NYMC Faculty Publications

Impact of Weight on the Efficacy and Safety of Direct-Acting Oral Anticoagulants in Patients with Non-Valvular Atrial Fibrillation: a Meta-Analysis

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AIMS: This study sought to determine the impact of weight and body mass index (BMI) on the safety and efficacy of direct-acting oral anticoagulants (DOACs) compared with warfarin in patients with non-valvular atrial fibrillation.

METHODS AND RESULTS: A systematic literature search was employed in PubMed, Embase, and Cochrane clinical trials with no language or date restrictions. Randomized trials or their substudies were assessed for relevant outcome data for efficacy that included stroke or systemic embolization (SSE), and safety including major bleeding and all-cause mortality. Binary outcome data and odds ratios from the relevant articles were used to calculate the pooled relative risk. For SSE, the data from the four Phase III trials showed that DOACs are better or similarly effective with low BMI 0.73 (0.56-0.97), normal BMI 0.72 (0.58-0.91), overweight 0.87 (0.76-0.99), and obese 0.87 (0.76-1.00). The risk of major bleeding was also better or similar with DOACs in all BMI subgroups with low BMI 0.62 (0.37-1.05), normal BMI 0.72 (0.58-0.90), overweight 0.83 (0.71-0.96), and obese 0.91 (0.81-1.03). There was no impact on mortality in all the subgroups. In a meta-regression analysis, the effect size advantage of DOACs compared with warfarin in terms of safety and efficacy gradually attenuated with increasing weight.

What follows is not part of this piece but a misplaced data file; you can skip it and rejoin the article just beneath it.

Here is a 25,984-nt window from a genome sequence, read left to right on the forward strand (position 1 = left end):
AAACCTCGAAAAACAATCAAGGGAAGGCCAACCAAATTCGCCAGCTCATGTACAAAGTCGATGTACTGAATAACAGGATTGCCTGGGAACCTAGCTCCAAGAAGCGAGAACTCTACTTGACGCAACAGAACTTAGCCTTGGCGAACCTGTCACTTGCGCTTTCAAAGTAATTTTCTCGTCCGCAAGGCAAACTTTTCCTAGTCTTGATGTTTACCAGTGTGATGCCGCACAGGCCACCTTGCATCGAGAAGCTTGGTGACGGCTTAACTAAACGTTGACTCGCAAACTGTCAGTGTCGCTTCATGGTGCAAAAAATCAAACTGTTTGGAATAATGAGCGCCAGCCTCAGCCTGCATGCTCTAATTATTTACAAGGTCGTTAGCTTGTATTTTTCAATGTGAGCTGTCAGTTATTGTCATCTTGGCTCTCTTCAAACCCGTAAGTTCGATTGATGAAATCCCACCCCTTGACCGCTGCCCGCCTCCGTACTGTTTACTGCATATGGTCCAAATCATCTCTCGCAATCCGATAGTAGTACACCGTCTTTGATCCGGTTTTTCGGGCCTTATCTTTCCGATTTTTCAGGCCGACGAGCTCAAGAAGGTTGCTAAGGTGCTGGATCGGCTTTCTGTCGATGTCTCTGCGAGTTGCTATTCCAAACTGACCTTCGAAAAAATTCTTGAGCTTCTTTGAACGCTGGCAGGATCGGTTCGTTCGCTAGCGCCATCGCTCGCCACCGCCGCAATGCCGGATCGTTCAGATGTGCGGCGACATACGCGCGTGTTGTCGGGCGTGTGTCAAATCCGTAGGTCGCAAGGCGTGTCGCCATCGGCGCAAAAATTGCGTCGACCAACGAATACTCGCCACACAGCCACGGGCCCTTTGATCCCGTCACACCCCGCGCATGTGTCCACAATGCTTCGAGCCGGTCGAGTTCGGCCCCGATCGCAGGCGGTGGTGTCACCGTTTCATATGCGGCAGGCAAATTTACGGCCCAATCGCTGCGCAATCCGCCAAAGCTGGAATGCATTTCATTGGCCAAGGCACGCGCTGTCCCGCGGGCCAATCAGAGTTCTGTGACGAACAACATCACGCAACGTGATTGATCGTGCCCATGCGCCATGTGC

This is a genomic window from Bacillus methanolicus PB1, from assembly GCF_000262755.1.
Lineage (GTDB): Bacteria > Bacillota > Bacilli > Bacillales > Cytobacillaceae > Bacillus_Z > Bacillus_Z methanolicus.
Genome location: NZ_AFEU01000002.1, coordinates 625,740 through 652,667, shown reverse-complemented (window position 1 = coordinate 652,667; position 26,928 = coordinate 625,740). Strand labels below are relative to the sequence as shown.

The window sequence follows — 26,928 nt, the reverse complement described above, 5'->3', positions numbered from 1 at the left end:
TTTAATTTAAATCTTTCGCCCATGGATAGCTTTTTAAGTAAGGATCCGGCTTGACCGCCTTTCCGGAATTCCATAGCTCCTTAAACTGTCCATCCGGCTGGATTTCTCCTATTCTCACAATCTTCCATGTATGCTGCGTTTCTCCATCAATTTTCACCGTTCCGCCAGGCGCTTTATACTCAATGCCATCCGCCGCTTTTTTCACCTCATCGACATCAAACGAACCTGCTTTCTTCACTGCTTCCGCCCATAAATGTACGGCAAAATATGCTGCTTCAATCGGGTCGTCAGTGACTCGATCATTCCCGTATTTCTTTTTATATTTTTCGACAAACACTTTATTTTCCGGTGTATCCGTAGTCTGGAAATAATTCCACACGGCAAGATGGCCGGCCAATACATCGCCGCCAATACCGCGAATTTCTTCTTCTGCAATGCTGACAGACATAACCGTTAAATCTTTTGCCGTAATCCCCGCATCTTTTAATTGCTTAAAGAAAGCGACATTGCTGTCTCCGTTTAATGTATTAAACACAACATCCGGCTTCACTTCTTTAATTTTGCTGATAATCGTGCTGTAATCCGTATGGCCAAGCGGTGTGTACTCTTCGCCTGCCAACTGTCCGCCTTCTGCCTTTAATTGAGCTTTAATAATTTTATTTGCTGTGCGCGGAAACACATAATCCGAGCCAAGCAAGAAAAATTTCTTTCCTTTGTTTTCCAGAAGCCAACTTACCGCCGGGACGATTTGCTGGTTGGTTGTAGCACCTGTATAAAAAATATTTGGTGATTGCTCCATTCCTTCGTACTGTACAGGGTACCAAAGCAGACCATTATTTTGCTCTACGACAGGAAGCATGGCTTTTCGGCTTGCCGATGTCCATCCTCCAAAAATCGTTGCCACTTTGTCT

CONCLUSION: Our findings suggest that a weight-based dosage adjustment may be necessary to achieve optimal benefits of DOACs for thromboembolic prevention in these patients with non-valvular atrial fibrillation. Further dedicated trials are needed to confirm these findings. PROSPERO 2019 CRD42019140693. Available from: https://www.crd.york.ac.uk/prospero/display_record.php? ID=CRD42019140693.

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